See activities created with the Discussion Topic tool
Showcase one document while posing a question or instructions to quickly engage students, focus classroom activity, and spark conversations.
- Learn and practice document analysis techniques
- Determine the content of a document and speculate for whom and why it was created
- Understand a primary source document in historical context
To create a Discussion Topic activity:
- Go to My Activities and create a new activity.
- Choose a document. You can pull in all pages of a document, or only the specific page you will use. Decide whether students will be able to access all of the details available for the document (including dates and descriptions), simply the document images and titles, or nothing beyond what they can see displayed in the activity.
- Choose the full image or crop to a specific part of the document. Add optional questions, directions or text for discussion.
- Write instructions for your students, including an introduction and conclusion. You can include questions or a follow-up assignment in your conclusion. Students can email their responses to you if desired.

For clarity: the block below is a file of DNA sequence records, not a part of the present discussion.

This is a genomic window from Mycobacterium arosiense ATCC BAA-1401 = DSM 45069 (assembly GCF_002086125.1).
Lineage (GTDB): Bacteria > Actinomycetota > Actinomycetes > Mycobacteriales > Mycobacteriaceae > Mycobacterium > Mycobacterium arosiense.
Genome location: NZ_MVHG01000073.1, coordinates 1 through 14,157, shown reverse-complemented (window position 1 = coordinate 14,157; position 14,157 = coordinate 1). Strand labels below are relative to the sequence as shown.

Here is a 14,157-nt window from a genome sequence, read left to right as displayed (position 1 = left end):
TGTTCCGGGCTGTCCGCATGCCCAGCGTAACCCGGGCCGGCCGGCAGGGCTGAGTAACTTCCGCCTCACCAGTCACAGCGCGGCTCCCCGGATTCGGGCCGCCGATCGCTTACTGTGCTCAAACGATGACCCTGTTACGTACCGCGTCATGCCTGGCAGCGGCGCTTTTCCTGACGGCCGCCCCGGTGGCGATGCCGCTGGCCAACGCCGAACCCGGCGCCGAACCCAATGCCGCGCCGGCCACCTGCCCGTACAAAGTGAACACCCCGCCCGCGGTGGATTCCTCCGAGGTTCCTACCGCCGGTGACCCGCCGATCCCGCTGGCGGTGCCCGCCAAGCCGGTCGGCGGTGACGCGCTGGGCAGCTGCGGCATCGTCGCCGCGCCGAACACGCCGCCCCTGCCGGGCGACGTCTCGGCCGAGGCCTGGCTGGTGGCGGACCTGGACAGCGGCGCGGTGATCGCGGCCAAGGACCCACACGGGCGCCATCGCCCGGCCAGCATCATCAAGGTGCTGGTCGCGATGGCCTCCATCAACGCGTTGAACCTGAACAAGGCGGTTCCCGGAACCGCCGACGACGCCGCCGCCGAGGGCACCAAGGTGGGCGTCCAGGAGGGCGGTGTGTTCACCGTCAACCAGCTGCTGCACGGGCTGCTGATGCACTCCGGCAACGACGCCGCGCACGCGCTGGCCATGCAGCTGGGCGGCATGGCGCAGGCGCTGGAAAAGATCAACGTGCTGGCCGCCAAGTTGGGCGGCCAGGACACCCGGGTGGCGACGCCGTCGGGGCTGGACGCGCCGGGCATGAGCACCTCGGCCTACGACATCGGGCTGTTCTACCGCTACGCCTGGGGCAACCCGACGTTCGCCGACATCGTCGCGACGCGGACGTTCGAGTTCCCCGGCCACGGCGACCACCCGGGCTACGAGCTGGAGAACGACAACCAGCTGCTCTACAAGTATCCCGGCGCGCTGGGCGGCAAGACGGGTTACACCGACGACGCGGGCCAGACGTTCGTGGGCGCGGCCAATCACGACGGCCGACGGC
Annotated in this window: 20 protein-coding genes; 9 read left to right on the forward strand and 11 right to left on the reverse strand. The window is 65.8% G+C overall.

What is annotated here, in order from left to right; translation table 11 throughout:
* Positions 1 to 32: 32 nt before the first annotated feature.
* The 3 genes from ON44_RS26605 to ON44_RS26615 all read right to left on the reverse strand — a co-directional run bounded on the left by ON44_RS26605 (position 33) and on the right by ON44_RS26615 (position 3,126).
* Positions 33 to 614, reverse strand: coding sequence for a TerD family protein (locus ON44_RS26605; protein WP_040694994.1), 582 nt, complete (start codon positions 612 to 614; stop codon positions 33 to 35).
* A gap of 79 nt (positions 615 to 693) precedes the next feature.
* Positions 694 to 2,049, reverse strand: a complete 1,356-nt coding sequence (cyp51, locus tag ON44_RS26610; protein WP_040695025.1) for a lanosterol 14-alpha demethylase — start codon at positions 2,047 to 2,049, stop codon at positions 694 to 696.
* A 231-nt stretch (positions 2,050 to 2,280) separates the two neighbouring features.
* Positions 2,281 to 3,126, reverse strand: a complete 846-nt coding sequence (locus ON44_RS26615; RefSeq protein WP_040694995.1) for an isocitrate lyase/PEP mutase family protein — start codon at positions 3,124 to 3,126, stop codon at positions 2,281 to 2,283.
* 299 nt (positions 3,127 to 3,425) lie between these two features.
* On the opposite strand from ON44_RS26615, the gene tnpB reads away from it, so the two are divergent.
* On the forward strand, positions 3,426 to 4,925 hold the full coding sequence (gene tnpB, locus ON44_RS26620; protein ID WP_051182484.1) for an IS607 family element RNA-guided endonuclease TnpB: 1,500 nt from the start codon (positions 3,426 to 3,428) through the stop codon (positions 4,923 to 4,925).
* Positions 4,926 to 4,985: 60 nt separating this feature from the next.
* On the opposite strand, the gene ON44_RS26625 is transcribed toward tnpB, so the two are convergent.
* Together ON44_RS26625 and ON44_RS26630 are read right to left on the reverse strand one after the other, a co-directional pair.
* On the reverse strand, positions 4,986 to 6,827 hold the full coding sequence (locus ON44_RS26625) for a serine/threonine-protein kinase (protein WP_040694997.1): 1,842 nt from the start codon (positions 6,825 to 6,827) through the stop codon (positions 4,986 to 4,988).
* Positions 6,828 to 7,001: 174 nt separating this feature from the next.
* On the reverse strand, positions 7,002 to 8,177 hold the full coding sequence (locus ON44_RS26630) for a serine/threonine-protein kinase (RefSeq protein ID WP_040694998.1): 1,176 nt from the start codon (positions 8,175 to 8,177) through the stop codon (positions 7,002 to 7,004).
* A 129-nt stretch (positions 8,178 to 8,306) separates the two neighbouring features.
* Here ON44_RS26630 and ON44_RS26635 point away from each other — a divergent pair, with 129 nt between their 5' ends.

- Preview the student activity and create a snapshot.
- Lastly, describe your activity to other teachers by providing a summary. Tag it with the appropriate historical era, historical thinking skill, level of Bloom's Taxonomy, and grade level. You can also include detailed teaching instructions.
- Model document analysis. Whether document analysis is the focus of the activity or not, work with students to pull apart the document to better understand it.
- This flexible tool has a broad range of uses because you write in the instructions.
- Start students thinking about a particular topic or analyzing a document as they enter the classroom.
- Display writing prompts for students.
- Start a classroom conversation at any time by displaying a document with instructions to students about what to think about and comment on.
- Introduce students to document analysis techniques by displaying a document and modeling the questions you ask yourself as you try to understand it. You can also display guiding questions for them to answer.
- Younger students can learn basic document analysis. For students in secondary grades, choose documents that require more extensive analysis and contextualization, or even further research, to practice higher-order thinking skills.